Nna eh! Just negodu that car. Is that yours? If yes, can I be your driver? Biko. I can sakirifice my Bsc . Tains!

  4. Thank you, Ofili for reminding me how important it is to not only treat the lower cadre with respect but to also seek ways to help them fulfill their aspirations. I do that sometimes but henceforth, I’ll be more deliberate about it.

  5. This is amazing.
    A prof in school once told us a story of how he encouraged a primary 6 holder who was a typist in the office to get his degree…today the man is a graduate and ofcourse, has been promoted in the office.
    that’s because someone saw him not as a typist but also, saw the possibilities he could reach for.
    Adopting this attitude In our daily lives would surely reap rewards.

  6. Amazing !!!!
    There’s a security guard in at work with a full Bsc. when you converse with this guy(name withheld), you learn more than some of your over paid colleagues. i have encouraged him to drop his CV with HR and i hope something positive comes out of it.
    On another note , it’s plainly disturbing to hear people call cleaners, security guards and drivers whom they have worked with for years “” pssst, hey, guy, oga, madam, SECURITY!!!,CLEANER!!!”” It takes less than 5mins to ask “pls what is your name?” if you get it wrong the 1st time(or even 4 times) that is if you are forgetful, you will eventually get the name.

  7. I liked this.
    It is important to note though, that what set that guy apart was his attitude, I actually think I know the person you’re talking about, he’s not the only graduate driving a car in that organization, but with other (graduate)drivers, you can almost feel the resentment from them sometimes thinking “this person is probably younger than me o, see life…” So they act up, are rude, belligerent and all.
    Attitude is sooooo important, not accepting defeat in your heart even when your life is saying something else outwardly, and making sure your actions, particularly to people around you stay positive, if you see something in someones life that you want in yours, don’t resent them! It’s hard, oh I know it’s hard, but you have to be deliberate about the things that are good for you
    Very happy for the ex-driver, I wish him all the best.

  8. Biko, leaf story, what if i want to be driving Formula 1 cars ? abeg driver pass driver o, those guys earn in 1 season more than my 10 years pay join together. See Vettel, Hamilton, Rosberg et al…

  9. Lancaster on said:

    I’m sure if my driver sees this write up, he conclude that, that is my reason for helping him out. I have a 26 year old driver, before the school vacated for the Christmas break last year, I called him and made plans for him. ‘You will write GCE in 2015, every teacher in this school is available to help you, you will make your papers & puck NTI forms. If you are a driver in a school, nothing stops you from been a qualified teacher & teaching in that school’. Thanks Ofili. We all should keep pushing & encouraging bit by bit.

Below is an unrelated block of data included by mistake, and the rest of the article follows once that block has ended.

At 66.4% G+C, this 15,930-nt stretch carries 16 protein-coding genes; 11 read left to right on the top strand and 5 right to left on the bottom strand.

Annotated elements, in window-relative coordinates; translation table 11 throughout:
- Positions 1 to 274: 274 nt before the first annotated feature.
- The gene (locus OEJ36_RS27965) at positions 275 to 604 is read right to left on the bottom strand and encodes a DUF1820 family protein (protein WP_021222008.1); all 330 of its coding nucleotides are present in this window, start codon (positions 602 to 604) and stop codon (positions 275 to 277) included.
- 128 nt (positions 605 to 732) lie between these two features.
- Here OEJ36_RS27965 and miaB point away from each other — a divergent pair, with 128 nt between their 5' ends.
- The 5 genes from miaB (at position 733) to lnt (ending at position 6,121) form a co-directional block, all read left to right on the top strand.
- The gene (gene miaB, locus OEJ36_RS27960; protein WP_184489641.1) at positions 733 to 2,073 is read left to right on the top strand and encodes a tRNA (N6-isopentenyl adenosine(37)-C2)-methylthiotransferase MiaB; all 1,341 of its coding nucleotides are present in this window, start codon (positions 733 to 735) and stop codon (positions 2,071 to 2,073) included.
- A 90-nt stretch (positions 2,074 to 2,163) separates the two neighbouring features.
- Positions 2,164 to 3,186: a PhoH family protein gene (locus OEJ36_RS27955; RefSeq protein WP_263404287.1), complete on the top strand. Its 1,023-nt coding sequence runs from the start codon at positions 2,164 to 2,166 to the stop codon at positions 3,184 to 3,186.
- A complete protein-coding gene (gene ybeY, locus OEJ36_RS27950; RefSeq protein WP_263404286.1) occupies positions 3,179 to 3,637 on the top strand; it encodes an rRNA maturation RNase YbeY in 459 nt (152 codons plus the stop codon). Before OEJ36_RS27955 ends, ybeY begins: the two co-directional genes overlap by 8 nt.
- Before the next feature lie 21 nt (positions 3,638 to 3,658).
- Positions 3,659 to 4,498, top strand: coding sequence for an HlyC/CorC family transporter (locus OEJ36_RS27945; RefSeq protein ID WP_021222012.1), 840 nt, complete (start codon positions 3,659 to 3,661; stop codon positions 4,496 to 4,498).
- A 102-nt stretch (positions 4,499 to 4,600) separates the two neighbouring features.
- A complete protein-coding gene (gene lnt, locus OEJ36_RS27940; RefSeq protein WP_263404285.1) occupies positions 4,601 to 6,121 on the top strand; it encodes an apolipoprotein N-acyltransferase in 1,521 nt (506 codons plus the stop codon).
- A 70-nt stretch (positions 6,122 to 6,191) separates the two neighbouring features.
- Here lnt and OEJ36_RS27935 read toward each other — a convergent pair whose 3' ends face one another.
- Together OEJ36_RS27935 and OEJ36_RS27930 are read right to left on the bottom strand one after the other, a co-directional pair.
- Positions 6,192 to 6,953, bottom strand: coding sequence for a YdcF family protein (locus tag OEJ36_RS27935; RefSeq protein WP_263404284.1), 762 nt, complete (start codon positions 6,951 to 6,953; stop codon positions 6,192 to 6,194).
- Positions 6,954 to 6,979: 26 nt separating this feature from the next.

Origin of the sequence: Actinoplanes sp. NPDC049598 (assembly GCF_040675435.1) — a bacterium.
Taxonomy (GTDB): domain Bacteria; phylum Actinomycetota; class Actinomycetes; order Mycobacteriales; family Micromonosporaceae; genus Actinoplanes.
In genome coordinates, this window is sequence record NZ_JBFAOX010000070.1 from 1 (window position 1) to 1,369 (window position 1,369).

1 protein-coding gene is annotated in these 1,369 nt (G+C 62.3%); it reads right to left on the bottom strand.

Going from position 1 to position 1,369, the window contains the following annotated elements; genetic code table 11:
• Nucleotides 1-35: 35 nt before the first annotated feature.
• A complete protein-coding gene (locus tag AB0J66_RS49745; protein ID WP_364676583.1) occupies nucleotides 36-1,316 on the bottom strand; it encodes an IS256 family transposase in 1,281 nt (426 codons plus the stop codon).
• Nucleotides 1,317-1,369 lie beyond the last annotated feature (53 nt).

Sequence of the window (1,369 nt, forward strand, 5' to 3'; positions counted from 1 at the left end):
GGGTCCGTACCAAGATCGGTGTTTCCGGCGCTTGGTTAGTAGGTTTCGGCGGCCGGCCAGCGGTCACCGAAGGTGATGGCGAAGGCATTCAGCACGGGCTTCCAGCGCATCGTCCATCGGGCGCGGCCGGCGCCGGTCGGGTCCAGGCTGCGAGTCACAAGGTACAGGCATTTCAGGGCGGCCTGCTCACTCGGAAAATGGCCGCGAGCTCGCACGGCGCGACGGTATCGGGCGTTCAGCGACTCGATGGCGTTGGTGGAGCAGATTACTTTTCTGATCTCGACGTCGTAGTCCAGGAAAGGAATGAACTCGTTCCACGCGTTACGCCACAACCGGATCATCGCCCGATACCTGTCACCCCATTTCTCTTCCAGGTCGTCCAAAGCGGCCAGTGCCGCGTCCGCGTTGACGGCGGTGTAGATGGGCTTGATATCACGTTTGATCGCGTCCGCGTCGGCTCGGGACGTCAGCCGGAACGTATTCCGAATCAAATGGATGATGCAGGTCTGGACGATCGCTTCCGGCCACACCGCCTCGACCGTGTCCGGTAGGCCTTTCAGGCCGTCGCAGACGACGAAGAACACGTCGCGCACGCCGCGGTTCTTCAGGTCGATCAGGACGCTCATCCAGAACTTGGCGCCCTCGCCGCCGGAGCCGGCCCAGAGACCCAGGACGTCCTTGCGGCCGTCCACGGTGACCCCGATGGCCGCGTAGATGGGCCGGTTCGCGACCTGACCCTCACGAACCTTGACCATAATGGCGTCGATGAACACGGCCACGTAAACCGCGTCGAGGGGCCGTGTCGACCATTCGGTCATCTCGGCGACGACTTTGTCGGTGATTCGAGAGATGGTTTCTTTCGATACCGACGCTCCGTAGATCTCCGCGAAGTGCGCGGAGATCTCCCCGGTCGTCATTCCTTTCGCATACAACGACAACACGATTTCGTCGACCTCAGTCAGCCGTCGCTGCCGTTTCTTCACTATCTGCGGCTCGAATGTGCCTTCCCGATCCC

10. Thank you for writing this. We have to be more empathetic. And it starts with little things .. like calling a driver Mr. X instead of Driver X. In a comment above, someone said his attitude stood him out versus the resentment from other drivers. That may be but a man or woman”s attitude should not determine how you address the person. Respecting a person is more telling on you.

  11. It’s a good one Ofili. Met a cab driver sometime last year that got me curious & speculative about him. He was well dressed, spoke eloquently (almost slanging), and was jamming to jazz! Even when his phone rang, he simply told the caller he to call back or he’d return the call, as he was driving.
    Another plus is that he didn’t charge me much 🙂
    Some of them everyday folk are talented, intelligent as the man they call ‘sir’ or ‘oga’. Belittle not them

  12. This is a great story. It is unfortunate that the “driver” had to wait so long for his opportunity, but it’s awesome that he got it. I do my best to empower people who are currently in the undesirable jobs. I’m currently teaching someone English. She has never gone to school and doesn’t know her age. I think she’s about 30.
    I too have encountered a driver who is too smart to be a driver, and this story has motivated me to try to learn more about him.
    That last sentence though…I’m pretty sure Michael Schumacher is a driver 😉